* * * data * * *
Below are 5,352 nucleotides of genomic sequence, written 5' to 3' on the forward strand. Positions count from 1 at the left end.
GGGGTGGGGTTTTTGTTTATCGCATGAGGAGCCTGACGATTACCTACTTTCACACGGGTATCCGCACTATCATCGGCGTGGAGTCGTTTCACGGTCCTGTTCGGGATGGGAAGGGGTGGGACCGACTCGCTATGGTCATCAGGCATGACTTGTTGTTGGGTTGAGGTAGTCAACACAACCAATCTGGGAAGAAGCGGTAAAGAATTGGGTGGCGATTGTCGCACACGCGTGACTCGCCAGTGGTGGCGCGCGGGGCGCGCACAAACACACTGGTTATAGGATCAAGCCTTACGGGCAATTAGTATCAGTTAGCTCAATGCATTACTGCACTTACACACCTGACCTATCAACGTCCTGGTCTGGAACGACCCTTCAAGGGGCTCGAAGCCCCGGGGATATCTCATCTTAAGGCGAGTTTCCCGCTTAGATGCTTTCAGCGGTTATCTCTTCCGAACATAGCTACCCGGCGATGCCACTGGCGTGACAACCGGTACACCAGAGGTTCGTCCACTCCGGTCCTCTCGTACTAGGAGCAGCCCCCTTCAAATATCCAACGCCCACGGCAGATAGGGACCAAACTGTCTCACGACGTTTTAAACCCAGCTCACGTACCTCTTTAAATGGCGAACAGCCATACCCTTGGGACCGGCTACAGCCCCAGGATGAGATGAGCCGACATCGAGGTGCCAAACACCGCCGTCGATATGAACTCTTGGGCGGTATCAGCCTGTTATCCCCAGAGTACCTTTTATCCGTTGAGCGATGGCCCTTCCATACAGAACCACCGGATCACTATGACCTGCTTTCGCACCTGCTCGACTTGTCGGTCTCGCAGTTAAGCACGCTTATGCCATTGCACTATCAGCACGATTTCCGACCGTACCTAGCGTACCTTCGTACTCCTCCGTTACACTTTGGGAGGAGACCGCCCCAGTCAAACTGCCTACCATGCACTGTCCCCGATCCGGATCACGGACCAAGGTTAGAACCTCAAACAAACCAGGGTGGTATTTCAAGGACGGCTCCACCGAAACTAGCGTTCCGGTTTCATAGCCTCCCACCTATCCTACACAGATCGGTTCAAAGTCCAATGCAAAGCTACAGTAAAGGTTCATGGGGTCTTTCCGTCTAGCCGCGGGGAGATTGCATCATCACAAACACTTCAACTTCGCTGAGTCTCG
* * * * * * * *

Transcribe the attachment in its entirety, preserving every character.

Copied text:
Below are 5,352 nucleotides of genomic sequence, written 5' to 3' on the forward strand. Positions count from 1 at the left end.
GGGGTGGGGTTTTTGTTTATCGCATGAGGAGCCTGACGATTACCTACTTTCACACGGGTATCCGCACTATCATCGGCGTGGAGTCGTTTCACGGTCCTGTTCGGGATGGGAAGGGGTGGGACCGACTCGCTATGGTCATCAGGCATGACTTGTTGTTGGGTTGAGGTAGTCAACACAACCAATCTGGGAAGAAGCGGTAAAGAATTGGGTGGCGATTGTCGCACACGCGTGACTCGCCAGTGGTGGCGCGCGGGGCGCGCACAAACACACTGGTTATAGGATCAAGCCTTACGGGCAATTAGTATCAGTTAGCTCAATGCATTACTGCACTTACACACCTGACCTATCAACGTCCTGGTCTGGAACGACCCTTCAAGGGGCTCGAAGCCCCGGGGATATCTCATCTTAAGGCGAGTTTCCCGCTTAGATGCTTTCAGCGGTTATCTCTTCCGAACATAGCTACCCGGCGATGCCACTGGCGTGACAACCGGTACACCAGAGGTTCGTCCACTCCGGTCCTCTCGTACTAGGAGCAGCCCCCTTCAAATATCCAACGCCCACGGCAGATAGGGACCAAACTGTCTCACGACGTTTTAAACCCAGCTCACGTACCTCTTTAAATGGCGAACAGCCATACCCTTGGGACCGGCTACAGCCCCAGGATGAGATGAGCCGACATCGAGGTGCCAAACACCGCCGTCGATATGAACTCTTGGGCGGTATCAGCCTGTTATCCCCAGAGTACCTTTTATCCGTTGAGCGATGGCCCTTCCATACAGAACCACCGGATCACTATGACCTGCTTTCGCACCTGCTCGACTTGTCGGTCTCGCAGTTAAGCACGCTTATGCCATTGCACTATCAGCACGATTTCCGACCGTACCTAGCGTACCTTCGTACTCCTCCGTTACACTTTGGGAGGAGACCGCCCCAGTCAAACTGCCTACCATGCACTGTCCCCGATCCGGATCACGGACCAAGGTTAGAACCTCAAACAAACCAGGGTGGTATTTCAAGGACGGCTCCACCGAAACTAGCGTTCCGGTTTCATAGCCTCCCACCTATCCTACACAGATCGGTTCAAAGTCCAATGCAAAGCTACAGTAAAGGTTCATGGGGTCTTTCCGTCTAGCCGCGGGGAGATTGCATCATCACAAACACTTCAACTTCGCTGAGTCTCG